When one looks at the brouhaha that has erupted around John Hawkins' survey of the twenty greatest Americans in our nation's history, one is tempted to consider Kissinger's dictum about academia: the infighting is so fierce because the stakes are so small.
For Mr Hawkins' survey is small both in scale and scope. That is not to say it was not a worthy endeavour. However, as Mr Hawkins himself notes, it only draws from a survey pool of 49 blogs and only hopes to list 20 of the greatest Americans, when our nation could easily list 300 to 500 people who have truly changed the course of history. As such, it should be taken for what it is: a survey of historical greatness, true, but most definitely a survey of popular opinion.
Still, we here at The Rant must admit surprise at the vociferous reaction in some quarters to Mr Hawkins' survey, and the ensuing brouhaha that erupted after Mr Hawkins responded to that reaction.
For instance, Meryl Yourish complained bitterly that there were no women listed among the twenty honorees. Mr Hawkins then took issue with Ms Yourish's complaint, and fired back that there were no women in American history deserving of mention on the list. In short order, Mr Hawkins learned that it is most unwise to dismiss the fairer sex's contributions to American life, as evidenced in this post from Moxie and this post from Venemous Kate. There are trackbacks-a-plenty at Mr Hawkins' site and elsewhere, so have a gander.
Now we here at The Rant have our own issues with Mr Hawkins' list. We note with displeasure that Thomas Jefferson and Ronald Reagan share the coveted No. 1 spot upon it. We think very highly of both men, but ranking them as the greatest Americans of all time is a bit silly.
The greatest American of all time, of course, was Abraham Lincoln. This really shouldn't be a matter for debate. Yet Lincoln ranks only fourth, a result which we attribute to lingering Southern prejudice against our nation's greatest leader.
George Washington is given a rank of third, when he should rightfully be given the second-place award. We here at The Rant would personally put Jefferson in the top 20, although we are not sure where; and others we would include, such as Monroe, are nowhere to be found at all. We will say we believe Hamilton's inclusion at No. 13 to be about right, although we find Henry Ford's No. 12 ranking to be ridiculous in the extreme. Mr Ford's contributions to industry were great, true, but his outlook on life (virulent anti-Semitism, dismissal of learning) proved that he was a bumpkin and a rube. Only his development of mass production would merit him a spot in the top 100, and even there we would suggest he would be lower down on the list.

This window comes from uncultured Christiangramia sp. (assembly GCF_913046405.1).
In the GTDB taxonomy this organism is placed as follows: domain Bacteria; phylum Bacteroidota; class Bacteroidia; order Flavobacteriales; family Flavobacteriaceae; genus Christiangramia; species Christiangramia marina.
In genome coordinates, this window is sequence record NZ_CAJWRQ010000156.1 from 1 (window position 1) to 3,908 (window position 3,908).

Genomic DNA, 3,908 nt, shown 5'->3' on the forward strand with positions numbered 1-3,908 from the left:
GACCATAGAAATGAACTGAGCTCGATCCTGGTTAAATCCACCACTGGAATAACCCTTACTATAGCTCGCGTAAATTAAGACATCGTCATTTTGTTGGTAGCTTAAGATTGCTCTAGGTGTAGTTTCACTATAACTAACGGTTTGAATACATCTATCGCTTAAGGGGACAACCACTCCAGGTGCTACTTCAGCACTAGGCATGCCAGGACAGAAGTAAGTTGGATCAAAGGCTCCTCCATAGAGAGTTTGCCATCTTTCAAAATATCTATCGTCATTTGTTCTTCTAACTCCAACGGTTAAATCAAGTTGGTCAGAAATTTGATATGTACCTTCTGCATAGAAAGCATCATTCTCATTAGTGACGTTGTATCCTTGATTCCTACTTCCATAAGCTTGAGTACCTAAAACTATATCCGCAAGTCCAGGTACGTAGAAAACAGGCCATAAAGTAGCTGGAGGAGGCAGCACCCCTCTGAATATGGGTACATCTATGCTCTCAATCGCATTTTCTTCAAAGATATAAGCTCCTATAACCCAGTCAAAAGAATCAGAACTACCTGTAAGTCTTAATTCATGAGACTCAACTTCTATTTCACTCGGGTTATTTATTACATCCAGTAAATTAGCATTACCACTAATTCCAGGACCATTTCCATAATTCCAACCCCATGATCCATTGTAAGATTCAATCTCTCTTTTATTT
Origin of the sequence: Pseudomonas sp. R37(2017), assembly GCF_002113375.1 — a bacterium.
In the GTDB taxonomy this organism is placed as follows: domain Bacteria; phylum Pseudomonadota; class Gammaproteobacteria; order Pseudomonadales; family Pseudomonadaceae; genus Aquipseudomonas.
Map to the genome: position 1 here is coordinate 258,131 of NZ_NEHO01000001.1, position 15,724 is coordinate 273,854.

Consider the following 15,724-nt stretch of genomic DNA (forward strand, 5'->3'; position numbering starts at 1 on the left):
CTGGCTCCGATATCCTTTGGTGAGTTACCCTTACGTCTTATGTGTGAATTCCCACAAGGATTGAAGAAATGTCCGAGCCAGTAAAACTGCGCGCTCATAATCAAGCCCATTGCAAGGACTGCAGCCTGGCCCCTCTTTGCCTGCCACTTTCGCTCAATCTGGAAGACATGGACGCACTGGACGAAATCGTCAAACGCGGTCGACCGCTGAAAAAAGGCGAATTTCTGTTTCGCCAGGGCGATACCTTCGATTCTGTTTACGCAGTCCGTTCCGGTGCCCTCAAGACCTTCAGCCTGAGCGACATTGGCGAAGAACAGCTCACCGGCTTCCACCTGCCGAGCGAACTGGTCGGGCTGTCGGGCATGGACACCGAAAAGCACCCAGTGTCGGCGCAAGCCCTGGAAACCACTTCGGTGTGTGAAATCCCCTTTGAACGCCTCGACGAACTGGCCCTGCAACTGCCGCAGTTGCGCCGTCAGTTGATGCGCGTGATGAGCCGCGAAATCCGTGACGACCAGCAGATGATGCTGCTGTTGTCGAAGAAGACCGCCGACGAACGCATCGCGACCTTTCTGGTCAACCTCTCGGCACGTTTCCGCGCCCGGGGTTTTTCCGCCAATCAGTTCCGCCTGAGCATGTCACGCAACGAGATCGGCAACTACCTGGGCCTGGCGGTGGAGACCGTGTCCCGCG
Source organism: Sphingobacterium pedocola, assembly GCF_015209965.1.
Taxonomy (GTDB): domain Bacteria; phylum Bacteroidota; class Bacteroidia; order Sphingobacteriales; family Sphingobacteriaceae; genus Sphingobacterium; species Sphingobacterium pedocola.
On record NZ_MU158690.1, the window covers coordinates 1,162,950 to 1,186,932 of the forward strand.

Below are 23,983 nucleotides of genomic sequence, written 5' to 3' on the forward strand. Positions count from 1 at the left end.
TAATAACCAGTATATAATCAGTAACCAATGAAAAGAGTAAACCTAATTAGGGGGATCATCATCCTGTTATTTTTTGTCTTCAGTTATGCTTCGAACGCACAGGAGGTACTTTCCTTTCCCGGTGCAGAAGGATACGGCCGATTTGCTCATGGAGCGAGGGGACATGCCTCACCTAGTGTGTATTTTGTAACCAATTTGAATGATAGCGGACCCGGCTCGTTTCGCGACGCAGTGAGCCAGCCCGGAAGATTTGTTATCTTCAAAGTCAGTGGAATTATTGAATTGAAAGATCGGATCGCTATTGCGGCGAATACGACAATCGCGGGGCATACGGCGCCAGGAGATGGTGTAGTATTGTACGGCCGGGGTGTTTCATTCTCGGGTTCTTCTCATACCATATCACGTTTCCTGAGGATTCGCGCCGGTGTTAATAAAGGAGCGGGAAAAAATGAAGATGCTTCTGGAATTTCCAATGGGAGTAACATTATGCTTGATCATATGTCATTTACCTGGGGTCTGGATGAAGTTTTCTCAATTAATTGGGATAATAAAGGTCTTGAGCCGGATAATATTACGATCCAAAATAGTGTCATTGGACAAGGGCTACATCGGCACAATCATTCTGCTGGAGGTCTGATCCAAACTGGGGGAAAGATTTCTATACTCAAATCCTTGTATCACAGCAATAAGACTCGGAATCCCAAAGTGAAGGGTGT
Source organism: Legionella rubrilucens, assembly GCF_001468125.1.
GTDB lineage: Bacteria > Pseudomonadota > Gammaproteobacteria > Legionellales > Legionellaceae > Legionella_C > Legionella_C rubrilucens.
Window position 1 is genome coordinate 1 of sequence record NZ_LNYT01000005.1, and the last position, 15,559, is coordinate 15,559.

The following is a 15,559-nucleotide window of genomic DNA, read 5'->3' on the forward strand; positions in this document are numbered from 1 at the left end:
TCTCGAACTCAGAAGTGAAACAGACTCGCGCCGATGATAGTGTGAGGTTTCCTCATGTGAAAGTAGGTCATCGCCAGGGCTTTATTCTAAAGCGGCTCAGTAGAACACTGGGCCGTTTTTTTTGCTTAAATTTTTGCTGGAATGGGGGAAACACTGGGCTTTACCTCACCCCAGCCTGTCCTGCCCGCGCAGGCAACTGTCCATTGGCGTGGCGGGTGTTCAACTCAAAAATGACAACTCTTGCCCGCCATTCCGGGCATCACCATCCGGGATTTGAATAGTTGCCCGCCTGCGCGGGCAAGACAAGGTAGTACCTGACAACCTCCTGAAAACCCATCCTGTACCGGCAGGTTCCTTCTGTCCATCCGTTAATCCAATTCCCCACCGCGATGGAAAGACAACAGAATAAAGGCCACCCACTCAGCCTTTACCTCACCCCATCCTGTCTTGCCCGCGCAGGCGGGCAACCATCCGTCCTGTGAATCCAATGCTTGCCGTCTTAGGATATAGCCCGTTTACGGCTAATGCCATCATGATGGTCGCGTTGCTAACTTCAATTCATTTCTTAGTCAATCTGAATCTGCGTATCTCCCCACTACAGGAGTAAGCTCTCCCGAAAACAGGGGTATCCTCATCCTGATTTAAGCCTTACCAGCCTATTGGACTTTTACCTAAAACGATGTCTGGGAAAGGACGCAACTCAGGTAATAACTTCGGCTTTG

It is in the lower levels of the list, naturally, where we find much with which to take issue. Consider that Ulysses Grant -- Grant, for God's sake -- ranks above Eisenhower, Douglass and Truman. This is an appalling state of affairs. Just look at the official biography of Grant's tenure as President:
"When he was elected, the American people hoped for an end to turmoil. Grant provided neither vigor nor reform. Looking to Congress for direction, he seemed bewildered. One visitor to the White House noted "a puzzled pathos, as of a man with a problem before him of which he does not understand the terms."
Now, that said, we must say we also take issue with the scholarship present in the work of Ms Yourish, Moxie, and other writers. This is not to say we are not sympathetic to their concerns, but we have our own complaints that we would like to register.
For instance, we note that Moxie suggests that Elizabeth Cochrane (Nellie Bly), a 19th century female investigative reporter, or Pearl S. Buck, the writer on China, should take the place of Samuel Clemens (Mark Twain). While we certainly must say we consider both women's accomplishments to be quite noteworthy, we just can't see either replacing Mr Clemens on the list. Mr Clemens still remains the best writer this nation has produced, and until he is dethroned from that lofty post, he should by rights outrank them.
Also, Moxie created an all-female list which had many good points to it. Unfortunately, it also included Margaret Sanger, whose mention so appalled us we about had to call the kitchen boy to bring us our laudanum.
Ms Yourish included Gloria Steinem on her list, which we would note as a sign that such surveys are public-opinion polls and not serious scholarship. If one is to give credit for the feminist movement to anyone, one ought to give it to Betty Friedan. We also don't agree with the inclusion of Eleanor Roosevelt. She was a nice lady, we are sure, but if you want real power, you need to go back a few decades: to Edith Wilson. It seems pretty clear to us that she was the one calling the shots after Woodrow had his stroke.
But ah well. In any event, this whole exercise has made two things clear to us. The first is that diplomacy would suggest it wise to qualify such lists: for instance, ranking the best American writers, or best American musicians. The second is that while we find such quibbling a bit academic, we also find it invigorating that people care enough about history to find it worth arguing about.Posted by Benjamin Kepple at July 25, 2003 03:00 PM | TrackBack